Top 10 Community Stories
In September 2014, the Office of Government and Community Engagement launched a website to showcase the global impact of the University of Manitoba. The community stories website identifies more than 300 examples of community engagement and its complementary section within UM Today showcases over 50 stories of how our faculty, students and staff have made a difference all over the globe.
Below you’ll find 10 of our favourite stories from that list, featuring everything from local Indigenous youth programs to helping to grow better food in Nigeria. For the full list, click here.
The CREATE H2O initiative launched in 2013 as the first science-engineering research training program in Canada to combine technical water and wastewater management training with Indigenous theory, law and methodological skills training. It fosters respectful relationships between First Nations and researchers, allowing for meaningful collaboration. This enables our researchers to contribute to a growing intellectual movement of decolonizing research and methodologies within the academy.
The New Venture Adventure Camp, a one-week business simulation camp for twenty pre-selected female Aboriginal students. The camp is run by the Stu Clark Centre for Entrepreneurship at the University of Manitoba. Participants are already involved with WASAC (Winnipeg Aboriginal Sport Achievement Centre), an organization that develops leadership and mentorship skills for Aboriginal youth through sport and recreational programs.
Rec and Read is a safe and culturally affirming recreation program designed by, and for, Aboriginal youth and other young people from diverse populations. Founded by Kinesiology and Recreation Management Prof. Joannie Halas, the program connects university staff and students with local schools, community agencies and government partners to plan and deliver weekly after-school physical activity, nutrition, and education activities for early-years students.
Catherine Cook, associate dean, First Nations, Metis and Inuit Health, College of Medicine, Faculty of Health Sciences helped to establish the International Indigenous Academic Health Network, which connects the University of Manitoba with medicine faculties at institutions worldwide, including the Universities of Auckland and Otago in New Zealand, the University of Hawaii and the University of New Mexico.
Engineering professor Kris Dick and his students founded the Growing Village, a U of M research project focused on alternative and sustainable buildings and associated construction technologies. Every year, they travel to the surrounding areas of Gracias Lempira, Honduras, where they work with locals to implement their designs. Projects are chosen through collaboration with NGOs and local community leaders. To date, they have included housing, rainwater collection systems, water filtration systems, latrines and stoves.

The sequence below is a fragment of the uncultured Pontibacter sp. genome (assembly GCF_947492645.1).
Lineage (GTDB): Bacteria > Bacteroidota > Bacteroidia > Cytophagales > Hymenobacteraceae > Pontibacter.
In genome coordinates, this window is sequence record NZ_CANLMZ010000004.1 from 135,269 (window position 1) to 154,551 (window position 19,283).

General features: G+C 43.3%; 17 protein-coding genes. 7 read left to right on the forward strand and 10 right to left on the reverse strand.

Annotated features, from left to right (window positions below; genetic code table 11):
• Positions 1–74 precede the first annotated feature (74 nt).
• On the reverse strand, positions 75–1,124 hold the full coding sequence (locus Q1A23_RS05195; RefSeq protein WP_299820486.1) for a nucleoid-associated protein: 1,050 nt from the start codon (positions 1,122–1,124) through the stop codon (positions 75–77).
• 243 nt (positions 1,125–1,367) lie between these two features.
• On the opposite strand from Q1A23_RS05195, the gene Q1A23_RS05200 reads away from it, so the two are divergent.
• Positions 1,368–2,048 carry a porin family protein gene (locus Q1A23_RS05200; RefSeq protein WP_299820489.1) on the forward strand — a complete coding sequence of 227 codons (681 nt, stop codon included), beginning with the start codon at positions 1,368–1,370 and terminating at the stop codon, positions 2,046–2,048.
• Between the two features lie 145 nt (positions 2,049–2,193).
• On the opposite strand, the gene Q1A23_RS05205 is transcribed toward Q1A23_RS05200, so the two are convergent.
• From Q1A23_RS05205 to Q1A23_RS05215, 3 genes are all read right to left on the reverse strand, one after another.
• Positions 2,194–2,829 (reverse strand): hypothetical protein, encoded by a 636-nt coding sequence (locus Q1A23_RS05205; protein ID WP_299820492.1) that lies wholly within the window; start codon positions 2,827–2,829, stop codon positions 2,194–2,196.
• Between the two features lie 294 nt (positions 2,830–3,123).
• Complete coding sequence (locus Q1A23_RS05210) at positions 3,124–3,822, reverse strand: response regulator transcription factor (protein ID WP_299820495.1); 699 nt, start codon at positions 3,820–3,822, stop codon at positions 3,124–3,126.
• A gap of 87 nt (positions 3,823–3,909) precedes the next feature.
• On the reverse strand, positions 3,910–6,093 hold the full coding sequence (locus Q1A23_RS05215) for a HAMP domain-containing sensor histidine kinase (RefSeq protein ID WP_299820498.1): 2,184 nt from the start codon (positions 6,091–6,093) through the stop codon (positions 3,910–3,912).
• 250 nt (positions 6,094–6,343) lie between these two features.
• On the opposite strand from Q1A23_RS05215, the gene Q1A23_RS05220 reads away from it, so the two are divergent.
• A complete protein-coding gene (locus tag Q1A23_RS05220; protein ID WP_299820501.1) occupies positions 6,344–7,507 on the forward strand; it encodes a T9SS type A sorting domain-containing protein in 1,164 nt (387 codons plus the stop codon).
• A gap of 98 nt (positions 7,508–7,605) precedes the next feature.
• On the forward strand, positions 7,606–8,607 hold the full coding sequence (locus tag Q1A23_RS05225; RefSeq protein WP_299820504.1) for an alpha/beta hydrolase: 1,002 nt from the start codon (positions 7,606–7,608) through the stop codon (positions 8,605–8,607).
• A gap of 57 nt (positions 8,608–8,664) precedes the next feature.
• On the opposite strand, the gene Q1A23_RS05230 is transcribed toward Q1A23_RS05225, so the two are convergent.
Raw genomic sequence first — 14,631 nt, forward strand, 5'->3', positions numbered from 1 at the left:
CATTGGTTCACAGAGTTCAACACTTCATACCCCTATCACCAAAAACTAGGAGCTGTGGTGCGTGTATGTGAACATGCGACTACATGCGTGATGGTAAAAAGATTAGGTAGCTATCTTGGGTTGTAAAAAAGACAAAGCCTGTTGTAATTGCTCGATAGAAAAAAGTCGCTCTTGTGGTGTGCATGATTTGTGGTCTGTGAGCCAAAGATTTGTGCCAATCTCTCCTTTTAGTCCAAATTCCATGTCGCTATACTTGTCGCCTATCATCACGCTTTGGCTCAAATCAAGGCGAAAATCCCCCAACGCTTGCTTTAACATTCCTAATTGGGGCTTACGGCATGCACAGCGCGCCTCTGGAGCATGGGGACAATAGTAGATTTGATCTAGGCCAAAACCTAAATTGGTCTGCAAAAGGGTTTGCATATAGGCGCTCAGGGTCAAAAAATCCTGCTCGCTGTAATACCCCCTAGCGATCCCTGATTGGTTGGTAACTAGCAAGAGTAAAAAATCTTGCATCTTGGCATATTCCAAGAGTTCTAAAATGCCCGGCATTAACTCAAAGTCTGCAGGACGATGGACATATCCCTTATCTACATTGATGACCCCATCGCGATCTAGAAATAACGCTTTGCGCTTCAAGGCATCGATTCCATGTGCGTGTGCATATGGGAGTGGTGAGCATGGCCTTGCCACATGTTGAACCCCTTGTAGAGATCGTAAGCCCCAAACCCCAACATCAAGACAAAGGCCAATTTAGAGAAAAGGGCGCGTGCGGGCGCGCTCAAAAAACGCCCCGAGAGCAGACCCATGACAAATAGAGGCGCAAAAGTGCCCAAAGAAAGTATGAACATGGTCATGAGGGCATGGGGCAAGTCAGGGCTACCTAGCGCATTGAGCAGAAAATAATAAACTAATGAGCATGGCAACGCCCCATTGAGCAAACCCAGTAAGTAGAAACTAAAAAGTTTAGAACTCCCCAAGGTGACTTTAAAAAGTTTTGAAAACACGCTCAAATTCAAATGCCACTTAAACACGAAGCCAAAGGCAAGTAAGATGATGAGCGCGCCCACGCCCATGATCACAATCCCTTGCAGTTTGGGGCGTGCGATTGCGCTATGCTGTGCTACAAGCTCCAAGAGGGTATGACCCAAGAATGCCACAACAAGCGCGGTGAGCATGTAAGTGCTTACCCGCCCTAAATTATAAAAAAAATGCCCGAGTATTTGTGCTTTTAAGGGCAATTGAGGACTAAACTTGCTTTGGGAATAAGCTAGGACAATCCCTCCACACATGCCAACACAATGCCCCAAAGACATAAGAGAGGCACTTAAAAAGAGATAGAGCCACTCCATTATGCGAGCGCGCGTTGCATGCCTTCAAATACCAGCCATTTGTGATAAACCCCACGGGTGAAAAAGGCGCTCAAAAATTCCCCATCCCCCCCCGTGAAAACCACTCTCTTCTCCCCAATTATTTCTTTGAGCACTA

Since 2005, 63 students, seven faculty members and hundreds of community members have collaborated on construction projects overseas—from a primary school library in Ghana to a tea house in Turkey—in the travel-study course Service Learning in the Global Community (SLGC) led by Kelley Beaverford, Faculty of Architecture associate professor.
Schools on Board, an outreach program of ArcticNet, based out of the Clayton H. Riddell Faculty of Environment, Earth, and Resources, bridges Arctic research with science education in high schools across Canada; increases awareness of issues related to climate change in Canada; and educates young Canadians about the challenges and career opportunities involving Arctic research.
The Biomedical Youth Program (BYP) is a School of Medicine initiative that connects with Manitoba’s inner-city and disadvantaged youth to instill a love of science. Young people explore research hands-on in three labs—biotechnology, physics and imaging, and chemical sciences—located in the heart of Winnipeg’s North End.
The Nigerian Indigenous Vegetable Project is a partnership between the University of Manitoba, Cape Breton University and two universities in Nigeria—Osun State and Obafemi Awolowo University. This joint project aims to improve the diet and income of people in Southwest Nigeria—particularly women—by developing new ways to farm and market wild vegetables previously overlooked by locals. U of M soil science professor Wole Akinremi is a principal investigator on this initiative, which is carried out in four states: Osun, Oyo, Ondo and Ekiti.
The Translating Emergency Knowledge for Kids (TREKK) project equips general emergency departments with the knowledge and awareness required to provide proper and adequate care for children. Led by Terry Klassen, head of the department of paediatrics at the U of M, medical director of the Child Health Program for the Winnipeg Regional Health Authority, and director of research for the Manitoba Institute of Child Health (MICH), the program involves partnerships with 37 general emergency departments across Canada in urban, rural and remote areas, spanning nine provinces and one territory and has great potential to improve paediatric emergency care across Canada and even worldwide.